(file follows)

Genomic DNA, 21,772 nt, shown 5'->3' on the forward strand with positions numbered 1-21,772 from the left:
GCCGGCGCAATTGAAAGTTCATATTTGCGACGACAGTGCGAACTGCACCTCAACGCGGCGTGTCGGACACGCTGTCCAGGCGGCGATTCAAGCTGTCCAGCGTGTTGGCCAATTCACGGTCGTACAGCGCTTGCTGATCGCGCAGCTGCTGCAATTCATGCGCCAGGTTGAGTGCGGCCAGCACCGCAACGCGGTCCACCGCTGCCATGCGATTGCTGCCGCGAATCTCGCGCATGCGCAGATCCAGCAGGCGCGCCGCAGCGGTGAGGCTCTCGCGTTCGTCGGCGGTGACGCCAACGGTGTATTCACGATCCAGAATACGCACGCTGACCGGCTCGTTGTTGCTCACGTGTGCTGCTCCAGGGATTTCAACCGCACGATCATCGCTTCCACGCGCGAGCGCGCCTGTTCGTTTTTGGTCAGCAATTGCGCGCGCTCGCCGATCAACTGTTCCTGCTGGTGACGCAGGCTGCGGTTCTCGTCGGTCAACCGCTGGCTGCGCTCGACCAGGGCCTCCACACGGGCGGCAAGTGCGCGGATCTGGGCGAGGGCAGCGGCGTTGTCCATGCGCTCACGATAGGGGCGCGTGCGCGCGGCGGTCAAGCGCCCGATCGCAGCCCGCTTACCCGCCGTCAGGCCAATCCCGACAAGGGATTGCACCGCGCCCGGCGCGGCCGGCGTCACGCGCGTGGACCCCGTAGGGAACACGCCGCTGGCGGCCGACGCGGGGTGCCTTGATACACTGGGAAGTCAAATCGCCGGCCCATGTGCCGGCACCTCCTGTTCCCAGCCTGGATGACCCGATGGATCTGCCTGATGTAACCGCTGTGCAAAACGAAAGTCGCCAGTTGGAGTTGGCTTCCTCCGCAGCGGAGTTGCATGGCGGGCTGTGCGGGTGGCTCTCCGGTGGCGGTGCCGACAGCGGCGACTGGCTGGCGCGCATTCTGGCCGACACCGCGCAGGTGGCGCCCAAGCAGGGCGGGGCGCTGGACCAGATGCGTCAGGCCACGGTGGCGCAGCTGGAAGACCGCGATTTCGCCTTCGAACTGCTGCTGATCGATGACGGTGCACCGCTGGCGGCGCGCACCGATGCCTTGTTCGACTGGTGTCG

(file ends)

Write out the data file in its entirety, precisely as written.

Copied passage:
Genomic DNA, 21,772 nt, shown 5'->3' on the forward strand with positions numbered 1-21,772 from the left:
GCCGGCGCAATTGAAAGTTCATATTTGCGACGACAGTGCGAACTGCACCTCAACGCGGCGTGTCGGACACGCTGTCCAGGCGGCGATTCAAGCTGTCCAGCGTGTTGGCCAATTCACGGTCGTACAGCGCTTGCTGATCGCGCAGCTGCTGCAATTCATGCGCCAGGTTGAGTGCGGCCAGCACCGCAACGCGGTCCACCGCTGCCATGCGATTGCTGCCGCGAATCTCGCGCATGCGCAGATCCAGCAGGCGCGCCGCAGCGGTGAGGCTCTCGCGTTCGTCGGCGGTGACGCCAACGGTGTATTCACGATCCAGAATACGCACGCTGACCGGCTCGTTGTTGCTCACGTGTGCTGCTCCAGGGATTTCAACCGCACGATCATCGCTTCCACGCGCGAGCGCGCCTGTTCGTTTTTGGTCAGCAATTGCGCGCGCTCGCCGATCAACTGTTCCTGCTGGTGACGCAGGCTGCGGTTCTCGTCGGTCAACCGCTGGCTGCGCTCGACCAGGGCCTCCACACGGGCGGCAAGTGCGCGGATCTGGGCGAGGGCAGCGGCGTTGTCCATGCGCTCACGATAGGGGCGCGTGCGCGCGGCGGTCAAGCGCCCGATCGCAGCCCGCTTACCCGCCGTCAGGCCAATCCCGACAAGGGATTGCACCGCGCCCGGCGCGGCCGGCGTCACGCGCGTGGACCCCGTAGGGAACACGCCGCTGGCGGCCGACGCGGGGTGCCTTGATACACTGGGAAGTCAAATCGCCGGCCCATGTGCCGGCACCTCCTGTTCCCAGCCTGGATGACCCGATGGATCTGCCTGATGTAACCGCTGTGCAAAACGAAAGTCGCCAGTTGGAGTTGGCTTCCTCCGCAGCGGAGTTGCATGGCGGGCTGTGCGGGTGGCTCTCCGGTGGCGGTGCCGACAGCGGCGACTGGCTGGCGCGCATTCTGGCCGACACCGCGCAGGTGGCGCCCAAGCAGGGCGGGGCGCTGGACCAGATGCGTCAGGCCACGGTGGCGCAGCTGGAAGACCGCGATTTCGCCTTCGAACTGCTGCTGATCGATGACGGTGCACCGCTGGCGGCGCGCACCGATGCCTTGTTCGACTGGTGTCG